When Nikon announced the D4s earlier this year, one of the features it introduced was the RAW S NEF file, a new, smaller RAW. As we put it then, it “produces an 12-bit uncompressed NEF file with a resolution of just 2464 x 1640, so they’re easier to process in a hurry.” A response to Canon’s sRAW, the question remained as to just how good this new compression tool is. Now the folks at RawDigger have done an incredible job deep diving into RAW Size S, and picked apart how it works, as well as its strengths and weaknesses.
You can read the whole report here, and there’s an absurd amount of data in it for those who want to see how the system really ticks. But for the rest of us, here’s the brief takeaway:
- It contains not RGB but YCbCr data much like a JPEG;
- The data is 11-bit;
- The tone curve is applied to the data;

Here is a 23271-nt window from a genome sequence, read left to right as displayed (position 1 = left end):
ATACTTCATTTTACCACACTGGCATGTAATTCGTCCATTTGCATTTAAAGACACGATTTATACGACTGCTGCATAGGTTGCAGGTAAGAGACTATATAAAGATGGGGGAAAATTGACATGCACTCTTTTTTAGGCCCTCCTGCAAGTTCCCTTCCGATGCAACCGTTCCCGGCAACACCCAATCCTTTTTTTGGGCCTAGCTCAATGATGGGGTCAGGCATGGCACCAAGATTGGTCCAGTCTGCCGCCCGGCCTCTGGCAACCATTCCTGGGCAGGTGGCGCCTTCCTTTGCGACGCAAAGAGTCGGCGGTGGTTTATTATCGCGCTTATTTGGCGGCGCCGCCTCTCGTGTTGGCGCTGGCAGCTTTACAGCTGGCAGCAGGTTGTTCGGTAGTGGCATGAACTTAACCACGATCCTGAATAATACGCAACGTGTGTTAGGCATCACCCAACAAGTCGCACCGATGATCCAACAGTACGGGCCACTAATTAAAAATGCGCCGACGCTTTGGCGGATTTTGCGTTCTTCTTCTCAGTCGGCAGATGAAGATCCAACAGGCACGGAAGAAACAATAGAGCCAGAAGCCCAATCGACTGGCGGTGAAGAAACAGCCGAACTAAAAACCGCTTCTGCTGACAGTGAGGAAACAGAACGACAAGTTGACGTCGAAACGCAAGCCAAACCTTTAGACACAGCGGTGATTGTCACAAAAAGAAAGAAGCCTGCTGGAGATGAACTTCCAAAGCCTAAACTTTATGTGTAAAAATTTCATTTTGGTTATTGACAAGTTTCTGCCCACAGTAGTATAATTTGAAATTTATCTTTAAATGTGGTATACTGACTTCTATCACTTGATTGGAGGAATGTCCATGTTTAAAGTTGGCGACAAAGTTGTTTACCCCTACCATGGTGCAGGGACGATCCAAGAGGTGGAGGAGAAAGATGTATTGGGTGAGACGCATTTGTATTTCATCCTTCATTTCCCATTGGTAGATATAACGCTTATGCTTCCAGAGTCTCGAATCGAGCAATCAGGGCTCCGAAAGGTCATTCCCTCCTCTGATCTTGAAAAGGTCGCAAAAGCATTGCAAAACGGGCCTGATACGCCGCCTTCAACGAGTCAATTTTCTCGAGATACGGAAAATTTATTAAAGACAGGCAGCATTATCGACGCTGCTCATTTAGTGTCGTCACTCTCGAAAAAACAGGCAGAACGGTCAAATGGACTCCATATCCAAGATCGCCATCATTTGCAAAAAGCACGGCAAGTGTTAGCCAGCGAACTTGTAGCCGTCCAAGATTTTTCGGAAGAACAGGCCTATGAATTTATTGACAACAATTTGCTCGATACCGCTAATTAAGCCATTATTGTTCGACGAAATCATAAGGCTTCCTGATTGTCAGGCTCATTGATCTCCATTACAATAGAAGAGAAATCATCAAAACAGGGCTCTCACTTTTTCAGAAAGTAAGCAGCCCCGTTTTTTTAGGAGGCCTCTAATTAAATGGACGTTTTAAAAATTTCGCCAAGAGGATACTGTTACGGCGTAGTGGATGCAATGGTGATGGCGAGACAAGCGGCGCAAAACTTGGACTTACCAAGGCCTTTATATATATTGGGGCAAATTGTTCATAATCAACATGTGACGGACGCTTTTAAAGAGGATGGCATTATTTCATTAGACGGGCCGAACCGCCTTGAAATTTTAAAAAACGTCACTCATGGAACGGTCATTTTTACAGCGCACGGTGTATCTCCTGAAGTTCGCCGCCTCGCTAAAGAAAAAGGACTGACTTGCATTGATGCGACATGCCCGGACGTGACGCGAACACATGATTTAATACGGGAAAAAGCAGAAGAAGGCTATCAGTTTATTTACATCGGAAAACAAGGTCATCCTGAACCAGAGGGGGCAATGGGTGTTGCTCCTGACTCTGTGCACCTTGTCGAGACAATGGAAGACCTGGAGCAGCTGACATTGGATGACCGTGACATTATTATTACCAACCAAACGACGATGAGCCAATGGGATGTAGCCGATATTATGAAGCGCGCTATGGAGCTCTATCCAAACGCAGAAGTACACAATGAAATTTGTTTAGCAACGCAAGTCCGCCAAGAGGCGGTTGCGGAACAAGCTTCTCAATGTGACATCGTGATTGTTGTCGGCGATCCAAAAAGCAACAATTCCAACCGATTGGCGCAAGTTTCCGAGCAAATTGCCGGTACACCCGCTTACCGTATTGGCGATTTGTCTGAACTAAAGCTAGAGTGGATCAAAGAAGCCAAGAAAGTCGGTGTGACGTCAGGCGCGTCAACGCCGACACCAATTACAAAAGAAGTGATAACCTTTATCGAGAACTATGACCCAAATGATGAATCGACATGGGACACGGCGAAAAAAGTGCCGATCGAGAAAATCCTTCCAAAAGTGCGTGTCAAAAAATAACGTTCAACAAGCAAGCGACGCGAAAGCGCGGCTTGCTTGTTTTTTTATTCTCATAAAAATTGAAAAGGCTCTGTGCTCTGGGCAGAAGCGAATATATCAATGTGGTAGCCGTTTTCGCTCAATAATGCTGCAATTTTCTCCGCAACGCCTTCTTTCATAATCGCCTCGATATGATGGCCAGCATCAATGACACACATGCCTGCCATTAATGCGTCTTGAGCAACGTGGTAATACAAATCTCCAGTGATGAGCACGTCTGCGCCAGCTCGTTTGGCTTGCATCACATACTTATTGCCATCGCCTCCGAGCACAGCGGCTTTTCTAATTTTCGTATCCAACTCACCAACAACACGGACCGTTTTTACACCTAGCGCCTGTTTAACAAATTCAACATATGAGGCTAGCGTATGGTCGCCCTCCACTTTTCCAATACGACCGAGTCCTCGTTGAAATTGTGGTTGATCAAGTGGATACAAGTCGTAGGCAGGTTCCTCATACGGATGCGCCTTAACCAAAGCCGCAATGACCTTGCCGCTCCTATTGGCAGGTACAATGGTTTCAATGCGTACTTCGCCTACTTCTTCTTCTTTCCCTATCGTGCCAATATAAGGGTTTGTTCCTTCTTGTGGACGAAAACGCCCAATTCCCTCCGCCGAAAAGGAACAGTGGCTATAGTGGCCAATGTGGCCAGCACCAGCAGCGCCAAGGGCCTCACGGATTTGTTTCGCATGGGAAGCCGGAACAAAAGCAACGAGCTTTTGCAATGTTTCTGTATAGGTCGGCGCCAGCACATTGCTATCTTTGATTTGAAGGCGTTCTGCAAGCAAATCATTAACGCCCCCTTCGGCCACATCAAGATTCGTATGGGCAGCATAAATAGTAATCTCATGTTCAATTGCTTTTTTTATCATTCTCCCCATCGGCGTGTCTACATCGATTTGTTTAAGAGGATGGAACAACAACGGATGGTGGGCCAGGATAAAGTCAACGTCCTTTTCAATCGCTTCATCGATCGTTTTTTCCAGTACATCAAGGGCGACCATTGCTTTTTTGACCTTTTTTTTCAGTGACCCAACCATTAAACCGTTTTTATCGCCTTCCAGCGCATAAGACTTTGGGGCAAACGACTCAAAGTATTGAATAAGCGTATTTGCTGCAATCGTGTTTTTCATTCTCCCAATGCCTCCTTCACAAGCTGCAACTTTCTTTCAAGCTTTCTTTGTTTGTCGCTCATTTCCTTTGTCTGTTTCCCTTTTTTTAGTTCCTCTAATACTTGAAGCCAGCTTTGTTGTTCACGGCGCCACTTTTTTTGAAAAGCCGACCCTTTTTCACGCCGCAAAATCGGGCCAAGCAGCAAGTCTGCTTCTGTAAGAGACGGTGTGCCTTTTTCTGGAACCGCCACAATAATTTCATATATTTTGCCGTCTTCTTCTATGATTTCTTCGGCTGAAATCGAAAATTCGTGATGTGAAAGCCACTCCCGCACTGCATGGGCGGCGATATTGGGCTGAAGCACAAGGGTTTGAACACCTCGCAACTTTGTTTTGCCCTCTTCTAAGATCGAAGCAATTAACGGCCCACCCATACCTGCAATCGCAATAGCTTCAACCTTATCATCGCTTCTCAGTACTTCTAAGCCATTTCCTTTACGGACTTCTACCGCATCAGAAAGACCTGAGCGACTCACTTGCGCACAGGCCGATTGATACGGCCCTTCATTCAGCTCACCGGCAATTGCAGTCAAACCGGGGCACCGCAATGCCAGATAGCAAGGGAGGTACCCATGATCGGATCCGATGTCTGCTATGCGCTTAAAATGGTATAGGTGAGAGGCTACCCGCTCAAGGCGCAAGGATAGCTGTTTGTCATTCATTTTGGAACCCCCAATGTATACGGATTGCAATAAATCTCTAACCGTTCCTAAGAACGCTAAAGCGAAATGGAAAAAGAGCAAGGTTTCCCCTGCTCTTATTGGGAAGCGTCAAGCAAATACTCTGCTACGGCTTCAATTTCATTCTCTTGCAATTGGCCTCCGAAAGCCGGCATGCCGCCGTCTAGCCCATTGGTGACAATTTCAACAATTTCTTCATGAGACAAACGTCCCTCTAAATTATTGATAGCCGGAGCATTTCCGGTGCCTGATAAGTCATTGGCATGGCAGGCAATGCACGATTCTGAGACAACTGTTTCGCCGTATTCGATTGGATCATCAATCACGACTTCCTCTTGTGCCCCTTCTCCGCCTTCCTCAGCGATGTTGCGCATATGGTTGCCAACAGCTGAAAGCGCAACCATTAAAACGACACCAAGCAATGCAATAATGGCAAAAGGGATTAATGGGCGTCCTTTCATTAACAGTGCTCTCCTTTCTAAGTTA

- The in-camera white balance is applied to the data;
- The pixel count is 4 times less than with regular NEF files;
- The color information is shared between two adjacent pixels (in other words, chroma is recorded for each other pixel);
- The file size is insignificantly smaller than full resolution 12-bit lossy compressed NEF;
- Compared to a regular NEFs the data needs additional processing (linearization) while converting it to a TIF/JPEG, that may cause additional problems during the conversion (see Study 3 below) as well as some additional computational errors;
- There is some loss of color accuracy in shadows, which negatively affects the usable dynamic range if color accuracy is important (see Study 2).
From all that, it seems as if the benefits aren’t quite as robust as they may seem from the surface.
These smaller RAW files are meant to be a compromise between the additional controls and data of a RAW photo, but with smaller size so that not all your space is taken up. But with images cut down to 1/4 resolution, not much space saved, and not the pure data of a standard RAW file.
Have any of you been using it? What do you think?